Tonight, I came in to find that her puppies were gone. They
spayed her and took them away at the same time.
When I went to see her, I was met with a much smaller and
younger-looking dog, but one who panted non-stop and was in obvious distress.
My heart broke for this lovely dog who wondered where her babies were.
It is heartbreaking to see things like this, but then there
are all the living dogs who need us to give them a glimmer of hope and love,
which we do, unfailingly.
A wonderful happy and fun-loving 1-year old pitbull pup was surrendered to the shelter a week ago by the only family he had ever known. They got Hershey when he was a puppy and that’s when the trouble began. This family thought crating was cruel, so little Hershey, complete with puppy energy and teething gums, set about to chew and play with everything he could get his paws and teeth on. This included when the family was gone and they left Hershey to his own devices.
We all loved him at the shelter. I walked him several times,
or rather, he romped and I followed at a good clip. But he would periodically stop
to check in with me, make sure I was still there having as much fun as he was.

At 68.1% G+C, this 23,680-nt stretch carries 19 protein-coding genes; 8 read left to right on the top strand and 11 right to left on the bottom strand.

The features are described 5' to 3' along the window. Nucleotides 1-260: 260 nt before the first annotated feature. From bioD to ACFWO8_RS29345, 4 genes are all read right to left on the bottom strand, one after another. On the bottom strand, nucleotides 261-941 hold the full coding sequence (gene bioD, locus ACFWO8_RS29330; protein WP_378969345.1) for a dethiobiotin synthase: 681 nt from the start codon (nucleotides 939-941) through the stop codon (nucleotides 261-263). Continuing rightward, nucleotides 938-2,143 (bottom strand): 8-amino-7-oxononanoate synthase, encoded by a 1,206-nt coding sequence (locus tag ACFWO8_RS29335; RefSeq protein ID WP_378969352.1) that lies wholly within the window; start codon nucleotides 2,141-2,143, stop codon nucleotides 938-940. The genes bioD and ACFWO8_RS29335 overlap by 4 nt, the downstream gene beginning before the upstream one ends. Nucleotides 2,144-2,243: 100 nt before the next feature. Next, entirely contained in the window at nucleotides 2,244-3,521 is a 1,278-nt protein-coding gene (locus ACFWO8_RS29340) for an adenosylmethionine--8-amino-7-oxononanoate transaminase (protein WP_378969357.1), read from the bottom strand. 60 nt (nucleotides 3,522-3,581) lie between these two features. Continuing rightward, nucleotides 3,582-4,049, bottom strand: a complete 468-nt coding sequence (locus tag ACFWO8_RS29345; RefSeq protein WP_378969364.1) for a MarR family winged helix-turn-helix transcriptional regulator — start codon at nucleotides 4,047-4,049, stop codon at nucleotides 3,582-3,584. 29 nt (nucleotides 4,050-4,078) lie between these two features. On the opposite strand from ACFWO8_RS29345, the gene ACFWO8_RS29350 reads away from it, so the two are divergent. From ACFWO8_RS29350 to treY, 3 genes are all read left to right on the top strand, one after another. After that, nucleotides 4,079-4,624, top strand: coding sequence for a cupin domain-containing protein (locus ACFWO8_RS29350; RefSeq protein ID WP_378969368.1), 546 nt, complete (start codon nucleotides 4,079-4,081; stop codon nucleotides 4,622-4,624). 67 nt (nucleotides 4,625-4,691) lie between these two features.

One time I spent some crazy amount of time trying to get his halter on him while
he just patiently stood. I never did get it on so we went by collar and leash.
I was looking forward to my next visit with him when I
discovered that he was on “The List.” The shelter staff had tried to get a rescue
group to pull him but because of the really bad write-up left by his owners,
takers were not forthcoming. I went into frantic-forward as did untold number
of other volunteers to find an answer for this beautiful, sweet and innocent
boy, a boy who was about to be condemned through no fault of his own.
The good news is – Hershey was pulled by the rescue Operation Freedom Ride – literally hours before his time was up. In a warm, loving foster home, he can now decompress and get ready for an adoptive home that will love him and treat him like the wonderful dog he is!